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01st December 2019
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Twins’ journey to become doctors sees them reunited in Swansea

Identical twins Will and Alex Carroll-Adams have been reunited at Swansea University as they both pursue their ambition to become a doctor.

Will is in his fourth and final year of the graduate entry medicine (GEM) course but he has now been joined by Alex who has just begun his studies.

Both the 27-year-old twins discovered their passion for their future profession after completing non-medical degrees.

Will, who gained a BSc in Anthropology from the University of Kent in Canterbury, said: “I had always regretted not doing medicine and then during my degree I found I really enjoyed forensic anthropology, studying the skeleton and looking at bones.

“I hadn’t realised that anthropology might be something that could still lead me into medicine until I found out more about graduate entry medicine courses.”

Will, who also spent time as a healthcare assistant and a carer, then went on to successfully sit the Graduate Medical School Admissions Test (GAMSAT)  –  the exam which assesses students’ suitability for a  GEM course, whatever their previous degree.

“I applied to medical schools and came to Swansea for an interview and I just loved it here immediately. I haven’t looked back since I was accepted,” he said.

During his time in Swansea, his brother has been a frequent visitor and gradually Alex began to consider following in Will’s footsteps.

“After spending so much time together growing up, we never planned to end up in the same place but coincidentally we both did our first degrees in Canterbury – although at different universities – and we are both here Swansea,” said Alex, who gained a BA in primary education.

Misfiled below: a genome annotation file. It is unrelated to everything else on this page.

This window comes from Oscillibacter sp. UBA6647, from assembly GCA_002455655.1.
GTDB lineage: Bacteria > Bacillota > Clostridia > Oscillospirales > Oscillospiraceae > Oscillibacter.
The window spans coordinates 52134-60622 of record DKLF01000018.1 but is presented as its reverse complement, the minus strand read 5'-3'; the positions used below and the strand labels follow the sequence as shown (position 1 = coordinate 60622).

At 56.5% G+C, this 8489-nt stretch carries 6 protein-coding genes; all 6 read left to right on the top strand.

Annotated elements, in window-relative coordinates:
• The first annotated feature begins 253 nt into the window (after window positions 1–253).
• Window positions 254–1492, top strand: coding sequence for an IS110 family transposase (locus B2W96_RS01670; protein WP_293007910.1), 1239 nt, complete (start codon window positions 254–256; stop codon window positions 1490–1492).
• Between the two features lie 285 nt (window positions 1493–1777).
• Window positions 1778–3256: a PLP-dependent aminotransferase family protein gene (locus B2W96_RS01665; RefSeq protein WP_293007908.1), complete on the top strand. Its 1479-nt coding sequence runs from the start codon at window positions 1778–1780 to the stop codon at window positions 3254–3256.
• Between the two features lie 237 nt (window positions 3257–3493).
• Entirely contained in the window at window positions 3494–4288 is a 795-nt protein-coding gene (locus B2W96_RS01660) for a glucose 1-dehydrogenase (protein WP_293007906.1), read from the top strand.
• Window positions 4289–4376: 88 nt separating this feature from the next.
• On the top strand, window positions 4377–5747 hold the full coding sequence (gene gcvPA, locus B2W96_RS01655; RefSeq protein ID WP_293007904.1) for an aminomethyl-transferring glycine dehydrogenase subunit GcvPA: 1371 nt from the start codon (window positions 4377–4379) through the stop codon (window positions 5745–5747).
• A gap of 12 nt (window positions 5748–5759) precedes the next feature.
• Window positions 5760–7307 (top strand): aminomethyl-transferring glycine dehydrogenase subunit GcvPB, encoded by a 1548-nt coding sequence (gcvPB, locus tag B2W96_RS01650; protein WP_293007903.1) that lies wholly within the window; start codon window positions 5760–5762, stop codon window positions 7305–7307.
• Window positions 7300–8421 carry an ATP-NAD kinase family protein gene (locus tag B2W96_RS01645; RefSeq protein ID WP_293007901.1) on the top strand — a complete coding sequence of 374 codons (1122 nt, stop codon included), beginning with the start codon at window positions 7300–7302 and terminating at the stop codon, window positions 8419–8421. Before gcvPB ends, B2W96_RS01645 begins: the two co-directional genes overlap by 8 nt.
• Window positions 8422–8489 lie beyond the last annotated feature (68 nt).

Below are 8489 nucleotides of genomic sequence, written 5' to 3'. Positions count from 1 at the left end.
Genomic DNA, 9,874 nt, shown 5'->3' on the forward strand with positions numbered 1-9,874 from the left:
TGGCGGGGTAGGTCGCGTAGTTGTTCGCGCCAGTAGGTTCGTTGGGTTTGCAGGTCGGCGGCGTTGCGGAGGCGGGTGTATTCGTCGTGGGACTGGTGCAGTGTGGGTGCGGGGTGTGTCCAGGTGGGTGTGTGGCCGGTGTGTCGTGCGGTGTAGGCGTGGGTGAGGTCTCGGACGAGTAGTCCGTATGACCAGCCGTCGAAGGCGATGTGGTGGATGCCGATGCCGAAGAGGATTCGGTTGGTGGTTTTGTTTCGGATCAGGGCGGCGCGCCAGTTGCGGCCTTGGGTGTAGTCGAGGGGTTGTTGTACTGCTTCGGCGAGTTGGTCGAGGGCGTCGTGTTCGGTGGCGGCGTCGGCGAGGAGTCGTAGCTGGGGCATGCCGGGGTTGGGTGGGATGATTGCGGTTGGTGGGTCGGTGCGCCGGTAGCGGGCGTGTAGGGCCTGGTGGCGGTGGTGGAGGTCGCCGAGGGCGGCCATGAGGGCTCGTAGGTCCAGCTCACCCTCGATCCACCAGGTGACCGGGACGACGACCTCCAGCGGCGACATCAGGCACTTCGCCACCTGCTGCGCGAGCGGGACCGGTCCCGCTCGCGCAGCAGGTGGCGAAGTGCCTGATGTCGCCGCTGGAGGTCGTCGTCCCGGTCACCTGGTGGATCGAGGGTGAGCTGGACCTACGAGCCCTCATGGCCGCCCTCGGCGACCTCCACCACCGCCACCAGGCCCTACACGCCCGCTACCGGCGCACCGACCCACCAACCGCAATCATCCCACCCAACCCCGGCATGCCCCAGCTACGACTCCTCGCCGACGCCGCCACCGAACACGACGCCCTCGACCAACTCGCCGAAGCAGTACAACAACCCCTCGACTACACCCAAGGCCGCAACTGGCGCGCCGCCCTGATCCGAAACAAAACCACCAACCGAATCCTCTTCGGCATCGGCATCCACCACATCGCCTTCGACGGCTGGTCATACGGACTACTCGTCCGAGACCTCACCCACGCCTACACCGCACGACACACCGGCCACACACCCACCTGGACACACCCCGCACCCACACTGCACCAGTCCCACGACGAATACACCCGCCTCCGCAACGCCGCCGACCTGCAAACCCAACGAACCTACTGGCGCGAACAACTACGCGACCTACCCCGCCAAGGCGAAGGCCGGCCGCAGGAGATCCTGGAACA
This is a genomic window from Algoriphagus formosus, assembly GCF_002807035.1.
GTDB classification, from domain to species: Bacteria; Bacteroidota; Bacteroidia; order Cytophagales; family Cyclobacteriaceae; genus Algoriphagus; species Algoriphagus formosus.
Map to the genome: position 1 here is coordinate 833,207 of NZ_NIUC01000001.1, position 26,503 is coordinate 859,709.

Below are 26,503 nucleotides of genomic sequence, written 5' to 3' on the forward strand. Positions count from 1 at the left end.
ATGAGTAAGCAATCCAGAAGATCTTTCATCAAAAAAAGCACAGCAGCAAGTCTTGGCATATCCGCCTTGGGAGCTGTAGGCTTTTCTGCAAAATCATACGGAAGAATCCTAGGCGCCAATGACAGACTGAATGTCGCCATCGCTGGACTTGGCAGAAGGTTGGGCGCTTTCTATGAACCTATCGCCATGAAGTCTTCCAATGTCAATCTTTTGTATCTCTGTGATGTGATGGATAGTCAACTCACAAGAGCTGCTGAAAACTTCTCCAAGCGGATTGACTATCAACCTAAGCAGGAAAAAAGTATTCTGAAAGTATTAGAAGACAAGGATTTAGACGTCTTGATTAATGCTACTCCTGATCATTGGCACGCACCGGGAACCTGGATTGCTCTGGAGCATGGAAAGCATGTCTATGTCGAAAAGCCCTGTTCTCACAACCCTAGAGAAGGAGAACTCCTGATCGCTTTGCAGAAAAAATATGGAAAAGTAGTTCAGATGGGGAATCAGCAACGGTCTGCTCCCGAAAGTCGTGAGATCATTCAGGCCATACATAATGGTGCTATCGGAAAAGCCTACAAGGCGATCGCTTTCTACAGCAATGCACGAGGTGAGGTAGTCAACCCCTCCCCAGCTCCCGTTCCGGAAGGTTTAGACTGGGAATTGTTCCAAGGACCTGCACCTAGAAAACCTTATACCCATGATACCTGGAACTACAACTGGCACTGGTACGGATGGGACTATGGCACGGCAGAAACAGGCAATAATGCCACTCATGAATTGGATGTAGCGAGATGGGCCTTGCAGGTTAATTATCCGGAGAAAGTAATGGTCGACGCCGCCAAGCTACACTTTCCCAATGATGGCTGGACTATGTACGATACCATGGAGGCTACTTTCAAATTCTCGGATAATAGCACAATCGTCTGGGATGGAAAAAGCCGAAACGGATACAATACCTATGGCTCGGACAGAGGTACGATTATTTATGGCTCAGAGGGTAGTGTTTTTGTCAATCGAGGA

“By the time I finished my degree I realised teaching wasn’t for me so I ended up in recruitment and also went travelling as well as working as a healthcare assistant.”

After spending time with patients and seeing his brother enjoy his studies, Alex also decided on a medical career. During his frequent visits to Swansea to see Will he even attended some lectures to find out more about the course as he prepared for his own GAMSAT.

He said: “I know this is what I want to do now. I’m under no illusion that I may not have the same scientific background as some students but I really think the people skills I have built up working in industry and my life experience will stand me in good stead when it comes to dealing with patients and their families.”

Both brothers say Swansea University Medical School’s approach to the course and its students was instrumental in their choice.

Alex said: “I applied to three medical schools but I was always hoping that I would be accepted here because Swansea seemed the best fit for me.

“Having my brother here opened up my eyes to not just what medicine can offer but also to what studying medicine in Swansea has to offer.”

Although back in the same city and united by their love of keeping fit – particularly out on the Gower coast – the twins won’t be able to spend too much time together at the moment.

While Alex gets down to his new studies Will will be on various placements in hospitals and practices across Wales.

He added: “I am very interested in either oncology or general practice. I definitely plan to stay in Wales after I qualify – I now think of Wales as my home.”

Interim head of Graduate Entry Medicine at Swansea University Medical School Professor Kamila Hawthorne said: “We’re so pleased Alex has now joined his brother here and wish him every success with his studies.

“Both Will and Alex are excellent examples of the kind of student we are proud to have on our course and demonstrate that there is more than one way to become a doctor.

 “One of the most important thing medical students can learn is the art of listening to and really caring for, the patients they meet with respect, and compassion. Encouraging students with different life experiences and people skills is a real advantage of our GEM programme.”

 

Caption

Alex (left) and Will Carroll-Adams who are now both studying medicine at Swansea University Medical School.